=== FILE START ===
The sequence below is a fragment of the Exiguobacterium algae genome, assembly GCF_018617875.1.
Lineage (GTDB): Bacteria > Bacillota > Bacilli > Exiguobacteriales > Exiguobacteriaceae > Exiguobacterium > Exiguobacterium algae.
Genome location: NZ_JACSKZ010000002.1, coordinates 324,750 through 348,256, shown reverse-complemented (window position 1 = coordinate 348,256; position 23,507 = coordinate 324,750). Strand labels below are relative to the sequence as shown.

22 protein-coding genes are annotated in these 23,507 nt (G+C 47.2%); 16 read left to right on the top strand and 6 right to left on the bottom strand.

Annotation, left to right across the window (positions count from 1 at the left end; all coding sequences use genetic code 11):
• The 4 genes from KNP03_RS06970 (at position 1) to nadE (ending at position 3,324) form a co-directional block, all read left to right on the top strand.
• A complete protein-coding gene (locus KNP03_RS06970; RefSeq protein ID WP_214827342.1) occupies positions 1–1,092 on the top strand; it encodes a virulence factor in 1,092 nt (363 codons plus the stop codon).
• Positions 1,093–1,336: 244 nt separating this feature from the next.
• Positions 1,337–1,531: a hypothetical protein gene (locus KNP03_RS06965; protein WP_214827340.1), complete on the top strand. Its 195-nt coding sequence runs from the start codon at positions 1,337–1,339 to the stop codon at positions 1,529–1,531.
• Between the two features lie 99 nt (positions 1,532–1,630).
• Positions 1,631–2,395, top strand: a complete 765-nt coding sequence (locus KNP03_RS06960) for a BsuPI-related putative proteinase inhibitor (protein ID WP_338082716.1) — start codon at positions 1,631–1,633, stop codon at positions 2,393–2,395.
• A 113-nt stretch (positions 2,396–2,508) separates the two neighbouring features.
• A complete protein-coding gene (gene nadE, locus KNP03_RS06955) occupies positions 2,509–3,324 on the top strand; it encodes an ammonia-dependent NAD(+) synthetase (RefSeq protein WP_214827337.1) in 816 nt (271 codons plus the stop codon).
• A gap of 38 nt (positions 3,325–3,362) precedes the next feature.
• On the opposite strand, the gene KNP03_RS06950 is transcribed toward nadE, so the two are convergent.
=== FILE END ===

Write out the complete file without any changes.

The sequence below is a fragment of the Exiguobacterium algae genome, assembly GCF_018617875.1.
Lineage (GTDB): Bacteria > Bacillota > Bacilli > Exiguobacteriales > Exiguobacteriaceae > Exiguobacterium > Exiguobacterium algae.
Genome location: NZ_JACSKZ010000002.1, coordinates 324,750 through 348,256, shown reverse-complemented (window position 1 = coordinate 348,256; position 23,507 = coordinate 324,750). Strand labels below are relative to the sequence as shown.

22 protein-coding genes are annotated in these 23,507 nt (G+C 47.2%); 16 read left to right on the top strand and 6 right to left on the bottom strand.

Annotation, left to right across the window (positions count from 1 at the left end; all coding sequences use genetic code 11):
• The 4 genes from KNP03_RS06970 (at position 1) to nadE (ending at position 3,324) form a co-directional block, all read left to right on the top strand.
• A complete protein-coding gene (locus KNP03_RS06970; RefSeq protein ID WP_214827342.1) occupies positions 1–1,092 on the top strand; it encodes a virulence factor in 1,092 nt (363 codons plus the stop codon).
• Positions 1,093–1,336: 244 nt separating this feature from the next.
• Positions 1,337–1,531: a hypothetical protein gene (locus KNP03_RS06965; protein WP_214827340.1), complete on the top strand. Its 195-nt coding sequence runs from the start codon at positions 1,337–1,339 to the stop codon at positions 1,529–1,531.
• Between the two features lie 99 nt (positions 1,532–1,630).
• Positions 1,631–2,395, top strand: a complete 765-nt coding sequence (locus KNP03_RS06960) for a BsuPI-related putative proteinase inhibitor (protein ID WP_338082716.1) — start codon at positions 1,631–1,633, stop codon at positions 2,393–2,395.
• A 113-nt stretch (positions 2,396–2,508) separates the two neighbouring features.
• A complete protein-coding gene (gene nadE, locus KNP03_RS06955) occupies positions 2,509–3,324 on the top strand; it encodes an ammonia-dependent NAD(+) synthetase (RefSeq protein WP_214827337.1) in 816 nt (271 codons plus the stop codon).
• A gap of 38 nt (positions 3,325–3,362) precedes the next feature.
• On the opposite strand, the gene KNP03_RS06950 is transcribed toward nadE, so the two are convergent.